We are now living in the beginning of a period of global transition. Over the next two decades we will be rebuilding the infrastructure of our civilization. We could choose to replace existing infrastructure with something similar, but slightly newer and more expensive… or we could choose to build the economy of the future. There’s no question about which is a better investment.
As we come to grips with the mounting costs of inefficient outdated technologies, we are beginning to see the unprecedented economic incentive for moving swiftly to redesign the built environment that we inhabit. The amount of energy trapped in hydrocarbon molecules deep underground is minuscule in comparison to the amount of solar energy that lands on the surface of the Earth and the resulting kinetic energy that moves around our planet all day, every day.
The prevailing model for accessing and distributing energy for human purposes is unsustainable—economically, thermodynamically, and climatologically. We cannot persist in the way we know how to live, if we continue our current course and vital life-sustaining natural services continue to be eroded. The costs associated with that erosion are unsustainable, and the impact on civilization, over time, will mean we cannot sustain the institutions or systems, cultures or landscapes, we care about.
Agriculture itself is fast becoming unsustainable on a global scale. With massive numbers of millions of pollinating bees dying off or disappearing, with the wildflowers they depend on to remain year-round near the crops we need them to pollinate, with rashes of flooding and drought alternating to eradicate reliable food crops, and with demand increasing at an unprecedented rate, our food supply is coming under unprecedented pressure.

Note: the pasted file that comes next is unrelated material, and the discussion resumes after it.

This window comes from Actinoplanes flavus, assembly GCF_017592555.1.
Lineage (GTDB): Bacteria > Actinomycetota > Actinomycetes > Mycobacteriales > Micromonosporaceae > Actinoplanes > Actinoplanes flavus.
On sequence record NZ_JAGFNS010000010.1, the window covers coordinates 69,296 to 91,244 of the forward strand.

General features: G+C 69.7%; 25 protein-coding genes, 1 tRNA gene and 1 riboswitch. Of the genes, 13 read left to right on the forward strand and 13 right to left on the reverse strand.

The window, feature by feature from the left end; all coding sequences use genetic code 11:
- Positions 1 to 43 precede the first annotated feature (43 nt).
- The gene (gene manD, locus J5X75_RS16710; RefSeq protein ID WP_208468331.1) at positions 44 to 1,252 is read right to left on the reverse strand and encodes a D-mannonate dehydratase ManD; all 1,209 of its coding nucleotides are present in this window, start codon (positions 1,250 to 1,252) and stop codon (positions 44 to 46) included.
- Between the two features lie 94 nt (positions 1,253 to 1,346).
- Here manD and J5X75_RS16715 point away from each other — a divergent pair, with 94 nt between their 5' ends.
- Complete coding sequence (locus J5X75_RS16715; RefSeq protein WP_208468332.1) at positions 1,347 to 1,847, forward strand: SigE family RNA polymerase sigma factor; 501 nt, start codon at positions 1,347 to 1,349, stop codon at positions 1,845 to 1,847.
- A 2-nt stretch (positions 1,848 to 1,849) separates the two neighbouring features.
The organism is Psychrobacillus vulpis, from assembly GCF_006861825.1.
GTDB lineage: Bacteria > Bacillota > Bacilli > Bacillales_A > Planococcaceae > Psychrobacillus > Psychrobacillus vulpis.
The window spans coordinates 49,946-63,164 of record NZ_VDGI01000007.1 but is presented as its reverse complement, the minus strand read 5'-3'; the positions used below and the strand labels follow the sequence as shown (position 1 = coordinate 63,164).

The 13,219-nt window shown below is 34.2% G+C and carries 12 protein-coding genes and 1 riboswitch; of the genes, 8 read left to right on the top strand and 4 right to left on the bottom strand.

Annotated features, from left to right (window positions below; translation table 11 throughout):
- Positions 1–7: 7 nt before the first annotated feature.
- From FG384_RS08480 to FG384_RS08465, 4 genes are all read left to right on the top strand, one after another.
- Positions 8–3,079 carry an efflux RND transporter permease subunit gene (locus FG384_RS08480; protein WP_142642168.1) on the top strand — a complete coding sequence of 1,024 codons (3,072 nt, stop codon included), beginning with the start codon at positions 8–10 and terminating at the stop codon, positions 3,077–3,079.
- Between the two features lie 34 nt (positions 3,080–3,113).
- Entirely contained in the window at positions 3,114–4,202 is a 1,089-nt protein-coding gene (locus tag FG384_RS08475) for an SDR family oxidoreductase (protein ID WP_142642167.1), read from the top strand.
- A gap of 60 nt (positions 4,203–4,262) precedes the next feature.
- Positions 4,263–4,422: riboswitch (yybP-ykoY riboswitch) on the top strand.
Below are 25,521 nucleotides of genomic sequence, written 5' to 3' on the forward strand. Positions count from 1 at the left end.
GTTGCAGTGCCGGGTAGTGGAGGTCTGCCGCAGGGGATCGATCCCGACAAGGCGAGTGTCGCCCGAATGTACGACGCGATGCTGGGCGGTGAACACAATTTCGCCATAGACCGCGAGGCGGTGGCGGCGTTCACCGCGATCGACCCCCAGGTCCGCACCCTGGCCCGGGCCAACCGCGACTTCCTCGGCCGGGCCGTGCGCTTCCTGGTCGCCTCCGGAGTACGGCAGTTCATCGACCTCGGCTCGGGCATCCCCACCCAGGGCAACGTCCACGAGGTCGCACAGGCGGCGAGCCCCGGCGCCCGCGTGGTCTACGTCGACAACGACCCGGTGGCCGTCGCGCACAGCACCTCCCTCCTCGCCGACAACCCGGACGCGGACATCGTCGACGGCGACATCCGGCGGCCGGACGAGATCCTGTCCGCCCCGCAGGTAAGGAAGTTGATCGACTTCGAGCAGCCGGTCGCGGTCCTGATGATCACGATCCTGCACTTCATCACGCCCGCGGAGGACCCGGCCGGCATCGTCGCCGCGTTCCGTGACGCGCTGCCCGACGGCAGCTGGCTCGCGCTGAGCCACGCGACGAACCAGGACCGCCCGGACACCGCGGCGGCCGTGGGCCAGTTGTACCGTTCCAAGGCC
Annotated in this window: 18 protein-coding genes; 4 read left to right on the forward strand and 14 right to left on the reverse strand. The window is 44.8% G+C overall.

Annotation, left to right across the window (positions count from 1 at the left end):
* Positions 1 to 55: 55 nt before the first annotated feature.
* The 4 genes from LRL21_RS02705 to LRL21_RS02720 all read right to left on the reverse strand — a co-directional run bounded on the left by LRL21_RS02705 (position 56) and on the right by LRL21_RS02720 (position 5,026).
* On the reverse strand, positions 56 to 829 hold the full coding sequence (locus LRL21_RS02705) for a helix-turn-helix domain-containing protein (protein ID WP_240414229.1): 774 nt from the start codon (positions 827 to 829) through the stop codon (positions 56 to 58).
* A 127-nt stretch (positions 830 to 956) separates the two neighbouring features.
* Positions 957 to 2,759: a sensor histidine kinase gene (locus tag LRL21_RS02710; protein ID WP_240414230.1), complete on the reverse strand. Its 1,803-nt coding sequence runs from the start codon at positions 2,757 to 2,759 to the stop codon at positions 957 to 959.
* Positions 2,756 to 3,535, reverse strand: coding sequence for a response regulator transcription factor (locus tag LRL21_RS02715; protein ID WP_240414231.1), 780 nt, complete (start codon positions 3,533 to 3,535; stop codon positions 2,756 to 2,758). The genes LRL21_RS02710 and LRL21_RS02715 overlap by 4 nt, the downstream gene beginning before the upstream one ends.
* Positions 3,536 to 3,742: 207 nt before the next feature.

We can correct these mistakes by making simple, decisive adjustments that will move us off a costly and counterproductive carbon fuel diet and give us access to a diverse menu of healthy all-clean, low-impact renewable energy options. We have data to guide us, we have technology to put into practice, we have the scientific support structure and democratic processes to watch for best practices and serve the interests of real people, and we have imaginative entrepreneurs working hard to build a clean, alternative future economy.
What we don’t have is a market that tells the truth about energy costs. The current market is designed to tell us that costly, dirty energy sources that harm our health, undermine our security and destabilize our climate are cheap and convenient. This is what drives ever greater volumes of fossil fuels to points of consumption around the world.
To correct this potentially fatal market failure, before it corrects by bursting the carbon bubble economy or by stripping most people of affordable food and water, we only need to apply a straightforward fee and return the revenues to households. The result is a responsible correction of the false market price, and support to consumers so that externalized costs can no longer be passed along to them.
The Carbon Tax Center finds that such a fee, starting at $15/tonne of C02-equivalent greenhouse gas emissions, rising by $10 per year, with 100% of revenues returned directly to households, would provide at least two-thirds of households with as much or more than they would pay in total pass-through costs. In short: fossil fuel interests would finally have to pay their own costs of doing business.
We know how to correct this pervasive market failure. We know how to do it so that Main Street mom-and-pop shops don’t come under stress. We know how to do it so that the marketplace drives an intelligent transition, without a need for costly command-and-control mechanisms. What we need is the political will to get it done.
So, this Earth Day, I want to celebrate the work of thousands of tireless, dedicated Citizens Climate Lobby volunteers, who are working in teams to build that political will and help bring this better future into being. There is no reason our economy should lag behind the best of what we know. We are living the paradigm shift, living the dawn of the transition. We should demand that our leaders, our corporations, and our communities, engage accordingly.